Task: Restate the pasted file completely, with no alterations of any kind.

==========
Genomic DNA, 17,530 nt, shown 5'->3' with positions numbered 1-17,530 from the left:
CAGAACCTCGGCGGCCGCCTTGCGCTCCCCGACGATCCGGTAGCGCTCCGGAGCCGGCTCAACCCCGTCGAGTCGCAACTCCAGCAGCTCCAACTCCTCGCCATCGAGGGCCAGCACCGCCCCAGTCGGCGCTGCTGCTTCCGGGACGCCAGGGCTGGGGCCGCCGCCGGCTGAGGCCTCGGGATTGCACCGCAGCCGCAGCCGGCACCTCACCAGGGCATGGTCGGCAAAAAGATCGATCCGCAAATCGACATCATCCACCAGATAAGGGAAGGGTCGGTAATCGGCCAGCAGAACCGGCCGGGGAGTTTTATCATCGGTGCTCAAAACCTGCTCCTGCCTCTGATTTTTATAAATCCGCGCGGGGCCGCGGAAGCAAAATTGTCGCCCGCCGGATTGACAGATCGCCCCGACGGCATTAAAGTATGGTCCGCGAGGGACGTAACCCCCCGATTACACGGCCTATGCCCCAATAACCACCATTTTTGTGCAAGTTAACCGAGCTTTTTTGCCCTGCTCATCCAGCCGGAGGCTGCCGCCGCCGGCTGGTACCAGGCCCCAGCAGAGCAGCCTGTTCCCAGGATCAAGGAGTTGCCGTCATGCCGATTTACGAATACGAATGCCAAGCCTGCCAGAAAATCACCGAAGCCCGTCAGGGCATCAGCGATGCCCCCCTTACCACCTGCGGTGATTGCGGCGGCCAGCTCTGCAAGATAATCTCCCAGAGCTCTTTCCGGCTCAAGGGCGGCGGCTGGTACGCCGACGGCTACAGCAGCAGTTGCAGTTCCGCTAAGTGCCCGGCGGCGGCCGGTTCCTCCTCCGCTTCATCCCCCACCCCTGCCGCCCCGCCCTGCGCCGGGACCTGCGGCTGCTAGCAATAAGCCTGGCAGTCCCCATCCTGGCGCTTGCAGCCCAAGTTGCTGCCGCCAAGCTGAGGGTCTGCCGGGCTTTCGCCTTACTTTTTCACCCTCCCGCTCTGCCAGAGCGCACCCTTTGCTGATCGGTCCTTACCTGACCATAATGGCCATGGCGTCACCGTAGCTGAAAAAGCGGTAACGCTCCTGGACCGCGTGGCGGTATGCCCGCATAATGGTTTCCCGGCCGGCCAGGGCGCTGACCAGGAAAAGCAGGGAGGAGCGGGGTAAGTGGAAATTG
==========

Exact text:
Genomic DNA, 17,530 nt, shown 5'->3' with positions numbered 1-17,530 from the left:
CAGAACCTCGGCGGCCGCCTTGCGCTCCCCGACGATCCGGTAGCGCTCCGGAGCCGGCTCAACCCCGTCGAGTCGCAACTCCAGCAGCTCCAACTCCTCGCCATCGAGGGCCAGCACCGCCCCAGTCGGCGCTGCTGCTTCCGGGACGCCAGGGCTGGGGCCGCCGCCGGCTGAGGCCTCGGGATTGCACCGCAGCCGCAGCCGGCACCTCACCAGGGCATGGTCGGCAAAAAGATCGATCCGCAAATCGACATCATCCACCAGATAAGGGAAGGGTCGGTAATCGGCCAGCAGAACCGGCCGGGGAGTTTTATCATCGGTGCTCAAAACCTGCTCCTGCCTCTGATTTTTATAAATCCGCGCGGGGCCGCGGAAGCAAAATTGTCGCCCGCCGGATTGACAGATCGCCCCGACGGCATTAAAGTATGGTCCGCGAGGGACGTAACCCCCCGATTACACGGCCTATGCCCCAATAACCACCATTTTTGTGCAAGTTAACCGAGCTTTTTTGCCCTGCTCATCCAGCCGGAGGCTGCCGCCGCCGGCTGGTACCAGGCCCCAGCAGAGCAGCCTGTTCCCAGGATCAAGGAGTTGCCGTCATGCCGATTTACGAATACGAATGCCAAGCCTGCCAGAAAATCACCGAAGCCCGTCAGGGCATCAGCGATGCCCCCCTTACCACCTGCGGTGATTGCGGCGGCCAGCTCTGCAAGATAATCTCCCAGAGCTCTTTCCGGCTCAAGGGCGGCGGCTGGTACGCCGACGGCTACAGCAGCAGTTGCAGTTCCGCTAAGTGCCCGGCGGCGGCCGGTTCCTCCTCCGCTTCATCCCCCACCCCTGCCGCCCCGCCCTGCGCCGGGACCTGCGGCTGCTAGCAATAAGCCTGGCAGTCCCCATCCTGGCGCTTGCAGCCCAAGTTGCTGCCGCCAAGCTGAGGGTCTGCCGGGCTTTCGCCTTACTTTTTCACCCTCCCGCTCTGCCAGAGCGCACCCTTTGCTGATCGGTCCTTACCTGACCATAATGGCCATGGCGTCACCGTAGCTGAAAAAGCGGTAACGCTCCTGGACCGCGTGGCGGTATGCCCGCATAATGGTTTCCCGGCCGGCCAGGGCGCTGACCAGGAAAAGCAGGGAGGAGCGGGGTAAGTGGAAATTG